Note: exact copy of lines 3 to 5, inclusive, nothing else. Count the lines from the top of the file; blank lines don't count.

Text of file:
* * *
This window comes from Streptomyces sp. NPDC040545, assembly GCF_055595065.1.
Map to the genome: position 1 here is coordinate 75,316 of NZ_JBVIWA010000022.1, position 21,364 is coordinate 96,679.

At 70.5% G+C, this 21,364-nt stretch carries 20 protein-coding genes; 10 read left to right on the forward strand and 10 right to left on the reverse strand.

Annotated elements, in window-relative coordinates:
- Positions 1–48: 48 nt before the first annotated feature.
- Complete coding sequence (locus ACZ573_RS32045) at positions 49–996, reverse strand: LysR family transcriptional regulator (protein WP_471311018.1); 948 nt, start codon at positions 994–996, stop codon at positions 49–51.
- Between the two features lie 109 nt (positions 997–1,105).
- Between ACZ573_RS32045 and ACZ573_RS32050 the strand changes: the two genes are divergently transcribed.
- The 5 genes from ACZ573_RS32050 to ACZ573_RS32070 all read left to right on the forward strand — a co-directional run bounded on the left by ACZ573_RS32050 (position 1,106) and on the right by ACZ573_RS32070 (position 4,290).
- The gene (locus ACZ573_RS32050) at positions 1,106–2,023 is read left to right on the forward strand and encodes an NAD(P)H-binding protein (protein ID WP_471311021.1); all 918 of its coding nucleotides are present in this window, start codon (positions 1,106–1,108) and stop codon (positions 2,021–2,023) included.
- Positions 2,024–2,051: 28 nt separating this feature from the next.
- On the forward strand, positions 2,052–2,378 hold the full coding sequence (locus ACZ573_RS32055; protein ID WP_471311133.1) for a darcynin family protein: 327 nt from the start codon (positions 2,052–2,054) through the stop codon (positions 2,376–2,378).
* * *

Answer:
At 70.5% G+C, this 21,364-nt stretch carries 20 protein-coding genes; 10 read left to right on the forward strand and 10 right to left on the reverse strand.

Annotated elements, in window-relative coordinates:
- Positions 1–48: 48 nt before the first annotated feature.